The assertion this week by former SDNY prosecutor Mimi Rocah that personal Trump lawyer Rudy Giuliani is “up to his eyeballs in crime” increasingly seems quite on point. Now, The New York Times and Washington Post are reporting that while Giuliani targeted Ukraine with demands for an investigation of the Bidens throughout recent months, he was also spending months on end pursuing lucrative financial deals worth hundreds of thousands of dollars. He’s long worked as a lawyer and consultant for clients all over the globe, and in this case, he was apparently pursuing that kind of work and its accompanying financial kickbacks involving the Ukrainian Ministry of Justice and former top Ukrainian prosecutor Yuri Lutsenko.
The Times explains that there’s even “at least one retainer agreement, on his company letterhead, that he signed” involving a planned agreement with the Justice Ministry for him to try and help them recover money they “believed had been stolen and stashed overseas.” Although the deal never went through, Giuliani had been set to earn $300,000 for that, which suggests deeply rooted conflicts of interest. Adding to that, Giuliani “had been working with Mr. Lutsenko to encourage investigations into the Bidens and the 2016 election,” The Times says.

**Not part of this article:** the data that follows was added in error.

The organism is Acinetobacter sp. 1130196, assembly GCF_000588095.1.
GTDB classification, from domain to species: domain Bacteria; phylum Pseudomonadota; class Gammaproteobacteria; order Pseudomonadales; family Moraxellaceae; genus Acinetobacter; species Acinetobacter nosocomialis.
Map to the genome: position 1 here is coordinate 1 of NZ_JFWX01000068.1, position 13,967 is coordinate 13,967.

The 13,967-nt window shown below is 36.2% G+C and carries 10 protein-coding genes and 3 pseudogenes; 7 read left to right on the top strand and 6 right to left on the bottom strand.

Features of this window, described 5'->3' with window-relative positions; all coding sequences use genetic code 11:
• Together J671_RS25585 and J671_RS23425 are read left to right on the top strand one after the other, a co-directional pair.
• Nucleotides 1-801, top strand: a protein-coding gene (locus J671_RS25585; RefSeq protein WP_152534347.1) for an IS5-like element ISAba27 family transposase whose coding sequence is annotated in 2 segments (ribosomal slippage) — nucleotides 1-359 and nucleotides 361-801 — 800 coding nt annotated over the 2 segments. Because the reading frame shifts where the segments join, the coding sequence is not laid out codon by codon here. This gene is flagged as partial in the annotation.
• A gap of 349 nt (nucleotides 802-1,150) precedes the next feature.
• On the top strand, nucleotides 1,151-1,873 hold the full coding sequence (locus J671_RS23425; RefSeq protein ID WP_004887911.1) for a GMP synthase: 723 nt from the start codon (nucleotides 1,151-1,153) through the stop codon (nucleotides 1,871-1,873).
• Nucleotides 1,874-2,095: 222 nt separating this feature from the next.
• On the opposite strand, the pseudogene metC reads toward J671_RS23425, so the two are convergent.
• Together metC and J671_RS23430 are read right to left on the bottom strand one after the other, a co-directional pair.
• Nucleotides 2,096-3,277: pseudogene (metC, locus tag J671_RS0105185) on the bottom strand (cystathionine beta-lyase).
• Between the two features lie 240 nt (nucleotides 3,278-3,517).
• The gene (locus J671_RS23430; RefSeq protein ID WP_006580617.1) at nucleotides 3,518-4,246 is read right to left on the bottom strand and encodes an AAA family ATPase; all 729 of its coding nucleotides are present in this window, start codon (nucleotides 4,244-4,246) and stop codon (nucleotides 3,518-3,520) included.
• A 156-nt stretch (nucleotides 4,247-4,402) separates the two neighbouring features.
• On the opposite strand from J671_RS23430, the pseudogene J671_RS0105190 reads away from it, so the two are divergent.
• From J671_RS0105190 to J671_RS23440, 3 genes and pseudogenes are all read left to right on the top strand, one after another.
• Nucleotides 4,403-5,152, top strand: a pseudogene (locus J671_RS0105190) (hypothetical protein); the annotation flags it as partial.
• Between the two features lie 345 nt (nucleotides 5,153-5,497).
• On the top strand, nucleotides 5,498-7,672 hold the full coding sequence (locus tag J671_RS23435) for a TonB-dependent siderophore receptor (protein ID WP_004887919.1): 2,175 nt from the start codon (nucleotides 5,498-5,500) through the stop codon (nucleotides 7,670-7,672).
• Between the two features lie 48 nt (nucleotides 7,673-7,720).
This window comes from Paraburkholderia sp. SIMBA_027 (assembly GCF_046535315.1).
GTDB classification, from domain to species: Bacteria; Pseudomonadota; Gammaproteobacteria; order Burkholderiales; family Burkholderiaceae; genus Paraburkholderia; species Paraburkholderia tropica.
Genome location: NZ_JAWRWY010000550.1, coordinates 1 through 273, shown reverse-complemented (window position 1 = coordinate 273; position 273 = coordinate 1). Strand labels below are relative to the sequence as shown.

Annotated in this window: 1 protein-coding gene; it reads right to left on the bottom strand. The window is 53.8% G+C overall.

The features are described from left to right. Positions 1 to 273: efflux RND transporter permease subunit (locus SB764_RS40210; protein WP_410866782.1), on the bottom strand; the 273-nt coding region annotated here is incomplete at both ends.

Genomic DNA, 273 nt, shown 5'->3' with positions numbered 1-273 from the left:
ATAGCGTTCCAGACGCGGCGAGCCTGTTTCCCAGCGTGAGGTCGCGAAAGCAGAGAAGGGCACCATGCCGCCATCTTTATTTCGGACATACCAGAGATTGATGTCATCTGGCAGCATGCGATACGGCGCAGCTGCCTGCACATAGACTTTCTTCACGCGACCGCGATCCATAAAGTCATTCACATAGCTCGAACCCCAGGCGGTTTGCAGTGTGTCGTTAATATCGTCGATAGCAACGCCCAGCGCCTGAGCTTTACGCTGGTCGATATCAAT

Giuliani claims that it’s all no big deal, and supposedly, the Ukrainians even initiated the whole endeavor, but the publication explains that this exact area is what’s ensnared Giuliani in an ongoing federal criminal investigation into whether he illegally mingled his personal, business, and political interests. Prosecutors are “examining his role in the campaign to oust Marie L. Yovanovitch, the American ambassador to Ukraine, and whether he sought to make money in Ukraine at the same time he was working against her, according to people briefed on the matter.”
Besides financial entanglements, they’re looking — more specifically — into whether Giuliani brought secret advocacy for Ukrainian officials like Lutsenko into his other work in the U.S.
His associates sure did — the now federally criminally charged Igor Fruman and Lev Parnas pressured then-Texas Republican Congressman Pete Sessions to try and get Yovanovitch fired in part because Lutsenko wanted her out. This week, a federal subpoena for records from Giuliani’s consulting work was revealed, and the demands were, in fact, quite specific.
The revelations raise even more questions about just what the real scope is of what Giuliani has been doing while working with the president. Just this week — perhaps conscious of the legal vulnerability that he’s in thanks to the scandals — President Donald Trump distanced himself from Giuliani, asserting that he (supposedly) didn’t even know what the lawyer was doing in Ukraine. In reality, Trump himself is on record raising the same hoped for investigations that Giuliani was after while talking with Ukrainian President Volodymyr Zelensky.
The issues are at the center of the ongoing impeachment inquiry from House Democrats. After recently concluding their first round of public hearings, which were led by the Intelligence Committee, the Judiciary Committee has set another hearing for December 4 as the process continues towards possible formal articles of impeachment.